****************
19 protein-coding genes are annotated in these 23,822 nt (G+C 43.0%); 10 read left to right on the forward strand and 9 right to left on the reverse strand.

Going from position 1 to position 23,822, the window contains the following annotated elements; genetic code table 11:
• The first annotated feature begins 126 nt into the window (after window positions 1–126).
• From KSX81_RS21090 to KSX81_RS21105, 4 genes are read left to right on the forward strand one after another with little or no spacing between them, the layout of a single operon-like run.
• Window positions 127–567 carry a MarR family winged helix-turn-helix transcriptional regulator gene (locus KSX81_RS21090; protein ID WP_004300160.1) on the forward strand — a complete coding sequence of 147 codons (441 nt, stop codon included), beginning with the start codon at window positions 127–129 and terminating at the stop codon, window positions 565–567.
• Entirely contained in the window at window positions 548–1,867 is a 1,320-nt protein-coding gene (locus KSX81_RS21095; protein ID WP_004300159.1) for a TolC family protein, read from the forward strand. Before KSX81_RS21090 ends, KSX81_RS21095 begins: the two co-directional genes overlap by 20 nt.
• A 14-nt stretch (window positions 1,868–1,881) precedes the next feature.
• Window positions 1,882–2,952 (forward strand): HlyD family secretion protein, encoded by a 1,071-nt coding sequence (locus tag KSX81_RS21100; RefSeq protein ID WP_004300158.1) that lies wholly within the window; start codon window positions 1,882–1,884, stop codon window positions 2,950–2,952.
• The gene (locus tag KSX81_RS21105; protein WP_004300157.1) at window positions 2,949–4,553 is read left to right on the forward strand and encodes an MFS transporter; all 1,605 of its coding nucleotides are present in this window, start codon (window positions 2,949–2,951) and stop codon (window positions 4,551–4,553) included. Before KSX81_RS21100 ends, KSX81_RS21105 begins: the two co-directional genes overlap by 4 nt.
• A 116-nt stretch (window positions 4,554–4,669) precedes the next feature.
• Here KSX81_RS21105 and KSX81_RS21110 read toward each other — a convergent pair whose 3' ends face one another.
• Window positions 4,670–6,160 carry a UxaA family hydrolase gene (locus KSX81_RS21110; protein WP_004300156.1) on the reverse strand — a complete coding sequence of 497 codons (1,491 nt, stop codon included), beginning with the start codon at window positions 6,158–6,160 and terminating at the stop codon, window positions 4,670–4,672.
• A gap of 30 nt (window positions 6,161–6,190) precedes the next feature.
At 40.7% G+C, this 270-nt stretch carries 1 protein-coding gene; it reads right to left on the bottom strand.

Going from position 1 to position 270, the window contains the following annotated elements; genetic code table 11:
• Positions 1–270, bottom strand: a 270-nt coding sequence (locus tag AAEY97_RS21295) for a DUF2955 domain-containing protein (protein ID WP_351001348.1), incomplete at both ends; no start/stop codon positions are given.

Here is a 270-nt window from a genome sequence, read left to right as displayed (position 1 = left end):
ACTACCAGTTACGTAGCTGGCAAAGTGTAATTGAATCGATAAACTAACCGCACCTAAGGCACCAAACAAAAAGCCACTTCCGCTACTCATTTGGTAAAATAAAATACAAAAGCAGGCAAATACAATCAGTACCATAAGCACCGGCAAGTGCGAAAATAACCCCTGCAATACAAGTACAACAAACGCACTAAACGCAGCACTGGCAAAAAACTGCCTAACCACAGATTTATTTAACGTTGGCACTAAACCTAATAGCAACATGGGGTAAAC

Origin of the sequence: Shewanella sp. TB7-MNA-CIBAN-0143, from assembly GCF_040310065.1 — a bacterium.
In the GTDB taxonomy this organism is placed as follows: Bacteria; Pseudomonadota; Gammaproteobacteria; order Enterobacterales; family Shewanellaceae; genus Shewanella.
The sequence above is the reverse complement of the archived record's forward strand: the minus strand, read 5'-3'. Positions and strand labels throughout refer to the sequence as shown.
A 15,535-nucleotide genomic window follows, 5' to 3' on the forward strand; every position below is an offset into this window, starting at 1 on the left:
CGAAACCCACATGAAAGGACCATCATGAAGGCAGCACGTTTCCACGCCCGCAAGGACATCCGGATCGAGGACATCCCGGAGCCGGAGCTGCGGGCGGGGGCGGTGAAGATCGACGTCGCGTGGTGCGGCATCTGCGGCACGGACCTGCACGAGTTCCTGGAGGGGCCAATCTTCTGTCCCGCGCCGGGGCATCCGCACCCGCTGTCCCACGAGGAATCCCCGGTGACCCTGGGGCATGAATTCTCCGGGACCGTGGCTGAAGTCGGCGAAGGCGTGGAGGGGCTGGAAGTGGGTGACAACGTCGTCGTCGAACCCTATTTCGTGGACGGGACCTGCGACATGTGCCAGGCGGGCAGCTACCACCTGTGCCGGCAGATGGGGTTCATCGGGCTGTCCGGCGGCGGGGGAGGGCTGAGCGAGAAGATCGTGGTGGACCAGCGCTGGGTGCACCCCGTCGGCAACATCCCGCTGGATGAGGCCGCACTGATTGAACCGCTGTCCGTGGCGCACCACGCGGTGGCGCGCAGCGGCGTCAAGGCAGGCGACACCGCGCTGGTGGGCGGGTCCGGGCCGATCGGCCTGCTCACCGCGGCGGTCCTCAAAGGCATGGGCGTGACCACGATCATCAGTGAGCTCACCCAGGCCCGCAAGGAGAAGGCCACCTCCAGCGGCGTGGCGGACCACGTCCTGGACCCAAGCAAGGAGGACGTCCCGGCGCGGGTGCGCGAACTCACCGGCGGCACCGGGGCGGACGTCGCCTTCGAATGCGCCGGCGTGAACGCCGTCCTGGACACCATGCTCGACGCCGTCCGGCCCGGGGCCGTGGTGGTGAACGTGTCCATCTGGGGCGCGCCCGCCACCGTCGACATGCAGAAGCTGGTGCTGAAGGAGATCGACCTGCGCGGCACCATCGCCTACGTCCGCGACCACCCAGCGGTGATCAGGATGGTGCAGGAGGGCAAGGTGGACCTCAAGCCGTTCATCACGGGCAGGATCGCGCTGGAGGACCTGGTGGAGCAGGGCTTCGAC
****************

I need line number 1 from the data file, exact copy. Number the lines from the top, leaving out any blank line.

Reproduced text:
19 protein-coding genes are annotated in these 23,822 nt (G+C 43.0%); 10 read left to right on the forward strand and 9 right to left on the reverse strand.